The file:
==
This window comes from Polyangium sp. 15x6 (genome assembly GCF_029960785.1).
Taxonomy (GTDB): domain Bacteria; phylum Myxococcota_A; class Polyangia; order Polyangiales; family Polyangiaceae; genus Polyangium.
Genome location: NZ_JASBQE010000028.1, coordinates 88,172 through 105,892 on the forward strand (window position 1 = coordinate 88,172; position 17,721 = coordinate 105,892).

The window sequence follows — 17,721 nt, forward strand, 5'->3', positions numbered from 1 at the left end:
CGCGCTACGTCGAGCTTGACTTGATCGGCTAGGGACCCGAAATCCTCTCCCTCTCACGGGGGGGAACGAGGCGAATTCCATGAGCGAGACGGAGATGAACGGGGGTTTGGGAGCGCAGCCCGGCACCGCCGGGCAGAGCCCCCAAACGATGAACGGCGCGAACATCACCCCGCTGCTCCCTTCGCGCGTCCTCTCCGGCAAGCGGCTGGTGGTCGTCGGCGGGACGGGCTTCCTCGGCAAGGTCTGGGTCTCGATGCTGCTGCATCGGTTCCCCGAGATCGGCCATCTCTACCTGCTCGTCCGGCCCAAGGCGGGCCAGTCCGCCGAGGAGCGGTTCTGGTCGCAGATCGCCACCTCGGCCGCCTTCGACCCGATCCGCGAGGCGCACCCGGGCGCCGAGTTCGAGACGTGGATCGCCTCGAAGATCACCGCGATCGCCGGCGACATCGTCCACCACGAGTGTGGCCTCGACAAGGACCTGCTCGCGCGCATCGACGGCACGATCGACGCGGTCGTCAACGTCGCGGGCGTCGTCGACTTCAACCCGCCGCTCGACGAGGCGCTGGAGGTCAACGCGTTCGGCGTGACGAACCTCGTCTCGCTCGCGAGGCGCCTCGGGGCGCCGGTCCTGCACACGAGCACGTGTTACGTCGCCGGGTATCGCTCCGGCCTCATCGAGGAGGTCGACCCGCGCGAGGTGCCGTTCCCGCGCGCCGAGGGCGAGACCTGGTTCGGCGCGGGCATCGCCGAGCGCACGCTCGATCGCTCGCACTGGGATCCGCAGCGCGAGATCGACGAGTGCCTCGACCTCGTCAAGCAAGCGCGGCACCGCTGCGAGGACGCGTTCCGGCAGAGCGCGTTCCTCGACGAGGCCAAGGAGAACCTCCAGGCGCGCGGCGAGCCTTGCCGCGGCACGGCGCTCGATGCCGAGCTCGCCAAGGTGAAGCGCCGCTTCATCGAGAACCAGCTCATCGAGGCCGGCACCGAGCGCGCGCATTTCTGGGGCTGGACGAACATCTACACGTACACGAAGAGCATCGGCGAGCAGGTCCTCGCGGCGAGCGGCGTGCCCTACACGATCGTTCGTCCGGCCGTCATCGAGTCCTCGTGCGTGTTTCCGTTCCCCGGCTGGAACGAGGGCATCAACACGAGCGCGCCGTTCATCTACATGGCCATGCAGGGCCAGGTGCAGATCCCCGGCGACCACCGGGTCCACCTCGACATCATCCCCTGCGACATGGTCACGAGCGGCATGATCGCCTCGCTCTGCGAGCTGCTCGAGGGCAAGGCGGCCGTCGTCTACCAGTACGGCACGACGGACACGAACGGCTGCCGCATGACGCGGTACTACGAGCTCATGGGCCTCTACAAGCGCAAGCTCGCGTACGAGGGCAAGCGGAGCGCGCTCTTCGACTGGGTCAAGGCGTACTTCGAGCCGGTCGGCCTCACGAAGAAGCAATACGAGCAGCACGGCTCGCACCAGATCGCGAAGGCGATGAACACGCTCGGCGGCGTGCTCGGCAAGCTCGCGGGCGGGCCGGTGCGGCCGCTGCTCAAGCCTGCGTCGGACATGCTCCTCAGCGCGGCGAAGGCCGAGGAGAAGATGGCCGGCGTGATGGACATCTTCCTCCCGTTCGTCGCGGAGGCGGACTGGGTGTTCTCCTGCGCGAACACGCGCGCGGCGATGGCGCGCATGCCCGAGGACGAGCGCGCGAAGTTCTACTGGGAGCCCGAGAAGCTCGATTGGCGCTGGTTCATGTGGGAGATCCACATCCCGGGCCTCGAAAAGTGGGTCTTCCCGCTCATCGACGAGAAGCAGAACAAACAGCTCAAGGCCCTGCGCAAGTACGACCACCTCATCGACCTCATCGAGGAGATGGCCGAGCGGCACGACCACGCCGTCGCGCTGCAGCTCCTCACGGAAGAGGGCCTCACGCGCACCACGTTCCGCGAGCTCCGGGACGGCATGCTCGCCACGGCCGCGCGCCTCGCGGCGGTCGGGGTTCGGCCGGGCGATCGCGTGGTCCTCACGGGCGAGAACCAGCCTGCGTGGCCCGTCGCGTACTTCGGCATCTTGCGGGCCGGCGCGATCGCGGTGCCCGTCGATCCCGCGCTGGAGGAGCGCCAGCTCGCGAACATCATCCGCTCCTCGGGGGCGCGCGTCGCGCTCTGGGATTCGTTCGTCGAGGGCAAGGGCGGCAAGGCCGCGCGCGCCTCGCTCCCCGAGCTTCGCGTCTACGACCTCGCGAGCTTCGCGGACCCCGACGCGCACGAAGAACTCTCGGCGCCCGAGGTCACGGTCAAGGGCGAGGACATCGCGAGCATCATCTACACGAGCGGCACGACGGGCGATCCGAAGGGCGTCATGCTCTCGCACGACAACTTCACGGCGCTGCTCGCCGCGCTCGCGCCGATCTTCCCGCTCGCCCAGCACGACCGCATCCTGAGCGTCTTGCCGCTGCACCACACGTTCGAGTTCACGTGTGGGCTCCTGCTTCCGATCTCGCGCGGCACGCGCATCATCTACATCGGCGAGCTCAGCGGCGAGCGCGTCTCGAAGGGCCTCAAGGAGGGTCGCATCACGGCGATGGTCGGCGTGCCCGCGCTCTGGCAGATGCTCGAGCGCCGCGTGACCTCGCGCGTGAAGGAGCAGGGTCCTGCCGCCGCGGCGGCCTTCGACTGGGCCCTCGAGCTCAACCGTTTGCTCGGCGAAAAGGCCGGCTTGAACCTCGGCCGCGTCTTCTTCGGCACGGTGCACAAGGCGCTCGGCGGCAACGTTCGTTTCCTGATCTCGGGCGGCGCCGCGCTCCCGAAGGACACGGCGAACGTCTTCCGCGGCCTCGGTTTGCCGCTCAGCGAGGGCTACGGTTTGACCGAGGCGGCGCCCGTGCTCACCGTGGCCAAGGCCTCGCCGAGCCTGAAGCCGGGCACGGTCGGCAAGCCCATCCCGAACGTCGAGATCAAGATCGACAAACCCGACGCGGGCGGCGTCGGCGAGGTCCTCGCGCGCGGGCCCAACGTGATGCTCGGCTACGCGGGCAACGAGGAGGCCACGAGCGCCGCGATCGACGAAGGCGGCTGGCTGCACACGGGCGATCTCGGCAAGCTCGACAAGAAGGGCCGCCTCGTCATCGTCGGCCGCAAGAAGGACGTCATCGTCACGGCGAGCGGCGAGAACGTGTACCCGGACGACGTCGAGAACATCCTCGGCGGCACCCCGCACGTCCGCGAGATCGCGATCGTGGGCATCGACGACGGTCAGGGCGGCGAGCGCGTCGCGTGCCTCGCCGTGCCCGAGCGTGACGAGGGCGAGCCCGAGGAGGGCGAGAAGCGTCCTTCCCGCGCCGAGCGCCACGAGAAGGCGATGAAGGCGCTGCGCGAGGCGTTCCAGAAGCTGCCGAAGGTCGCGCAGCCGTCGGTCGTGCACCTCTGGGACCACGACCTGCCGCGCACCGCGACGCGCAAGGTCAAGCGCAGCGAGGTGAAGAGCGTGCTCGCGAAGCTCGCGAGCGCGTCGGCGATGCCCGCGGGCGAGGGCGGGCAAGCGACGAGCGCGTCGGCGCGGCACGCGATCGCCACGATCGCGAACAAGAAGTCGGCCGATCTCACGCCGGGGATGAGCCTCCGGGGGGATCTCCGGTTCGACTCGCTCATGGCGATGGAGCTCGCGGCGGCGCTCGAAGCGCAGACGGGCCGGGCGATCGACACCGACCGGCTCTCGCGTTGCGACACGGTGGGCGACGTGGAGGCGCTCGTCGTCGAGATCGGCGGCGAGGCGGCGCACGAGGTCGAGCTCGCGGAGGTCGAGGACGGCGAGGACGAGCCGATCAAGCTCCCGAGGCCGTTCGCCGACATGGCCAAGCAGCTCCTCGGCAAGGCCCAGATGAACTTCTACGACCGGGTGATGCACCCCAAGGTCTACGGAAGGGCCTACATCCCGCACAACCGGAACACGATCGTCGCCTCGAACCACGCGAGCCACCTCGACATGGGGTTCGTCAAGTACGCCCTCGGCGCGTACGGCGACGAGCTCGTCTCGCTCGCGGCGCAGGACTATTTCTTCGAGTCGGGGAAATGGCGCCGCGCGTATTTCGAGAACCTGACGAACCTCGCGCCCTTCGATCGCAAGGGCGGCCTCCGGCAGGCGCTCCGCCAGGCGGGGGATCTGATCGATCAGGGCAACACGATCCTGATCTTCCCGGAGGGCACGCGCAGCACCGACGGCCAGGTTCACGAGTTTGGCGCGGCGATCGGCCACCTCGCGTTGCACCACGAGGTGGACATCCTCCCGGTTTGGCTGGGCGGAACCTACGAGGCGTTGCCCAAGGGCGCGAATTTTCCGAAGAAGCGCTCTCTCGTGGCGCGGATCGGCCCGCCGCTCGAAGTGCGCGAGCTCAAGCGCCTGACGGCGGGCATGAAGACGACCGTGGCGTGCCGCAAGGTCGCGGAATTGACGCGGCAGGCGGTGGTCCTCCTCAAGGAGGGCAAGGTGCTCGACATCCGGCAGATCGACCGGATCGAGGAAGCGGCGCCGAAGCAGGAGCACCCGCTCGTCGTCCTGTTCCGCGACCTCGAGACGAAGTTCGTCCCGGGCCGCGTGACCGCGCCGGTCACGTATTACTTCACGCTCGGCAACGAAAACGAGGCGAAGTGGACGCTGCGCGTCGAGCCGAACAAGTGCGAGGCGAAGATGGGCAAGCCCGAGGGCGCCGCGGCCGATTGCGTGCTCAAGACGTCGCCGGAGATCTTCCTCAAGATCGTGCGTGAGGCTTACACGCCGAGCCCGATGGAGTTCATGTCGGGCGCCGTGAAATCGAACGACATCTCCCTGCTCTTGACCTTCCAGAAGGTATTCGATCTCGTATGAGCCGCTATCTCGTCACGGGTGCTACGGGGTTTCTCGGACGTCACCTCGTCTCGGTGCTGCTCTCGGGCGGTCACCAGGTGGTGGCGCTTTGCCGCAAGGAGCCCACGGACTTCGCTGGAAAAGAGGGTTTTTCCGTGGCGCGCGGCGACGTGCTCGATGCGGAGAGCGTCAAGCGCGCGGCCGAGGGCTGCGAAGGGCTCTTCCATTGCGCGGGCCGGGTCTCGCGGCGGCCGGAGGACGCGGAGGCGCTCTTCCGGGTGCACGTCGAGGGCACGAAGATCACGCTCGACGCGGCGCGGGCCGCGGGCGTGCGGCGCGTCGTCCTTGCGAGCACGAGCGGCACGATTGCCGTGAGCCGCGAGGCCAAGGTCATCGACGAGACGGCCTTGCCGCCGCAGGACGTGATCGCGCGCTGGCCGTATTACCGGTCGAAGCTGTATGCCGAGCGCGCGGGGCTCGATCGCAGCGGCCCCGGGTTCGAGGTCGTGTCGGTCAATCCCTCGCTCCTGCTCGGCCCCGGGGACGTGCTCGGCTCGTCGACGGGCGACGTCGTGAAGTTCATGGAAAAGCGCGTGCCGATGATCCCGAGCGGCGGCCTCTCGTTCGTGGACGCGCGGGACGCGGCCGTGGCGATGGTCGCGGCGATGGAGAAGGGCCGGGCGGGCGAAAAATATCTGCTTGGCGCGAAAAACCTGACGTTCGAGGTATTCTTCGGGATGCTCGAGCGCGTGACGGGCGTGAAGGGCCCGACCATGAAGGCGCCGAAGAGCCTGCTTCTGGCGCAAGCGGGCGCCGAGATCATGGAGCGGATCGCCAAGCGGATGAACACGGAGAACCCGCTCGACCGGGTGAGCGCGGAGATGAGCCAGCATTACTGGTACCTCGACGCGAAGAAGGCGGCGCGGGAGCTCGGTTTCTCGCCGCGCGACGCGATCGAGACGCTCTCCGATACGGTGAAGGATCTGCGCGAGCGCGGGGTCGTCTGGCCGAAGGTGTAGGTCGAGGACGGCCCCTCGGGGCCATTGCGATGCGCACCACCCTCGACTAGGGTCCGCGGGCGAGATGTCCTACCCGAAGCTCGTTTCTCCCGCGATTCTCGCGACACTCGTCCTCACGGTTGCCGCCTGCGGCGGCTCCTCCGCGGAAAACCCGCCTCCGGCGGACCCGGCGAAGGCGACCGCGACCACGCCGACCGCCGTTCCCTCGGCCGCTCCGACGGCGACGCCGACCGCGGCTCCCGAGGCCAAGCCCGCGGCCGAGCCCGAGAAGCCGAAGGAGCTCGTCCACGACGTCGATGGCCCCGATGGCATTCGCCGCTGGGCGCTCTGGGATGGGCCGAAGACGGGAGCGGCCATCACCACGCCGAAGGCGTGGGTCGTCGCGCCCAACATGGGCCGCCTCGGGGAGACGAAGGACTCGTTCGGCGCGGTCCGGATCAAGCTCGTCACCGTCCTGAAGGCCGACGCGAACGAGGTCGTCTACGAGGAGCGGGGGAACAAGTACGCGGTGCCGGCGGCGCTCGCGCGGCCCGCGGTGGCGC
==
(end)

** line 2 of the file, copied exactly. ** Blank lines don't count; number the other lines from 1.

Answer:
Taxonomy (GTDB): domain Bacteria; phylum Myxococcota_A; class Polyangia; order Polyangiales; family Polyangiaceae; genus Polyangium.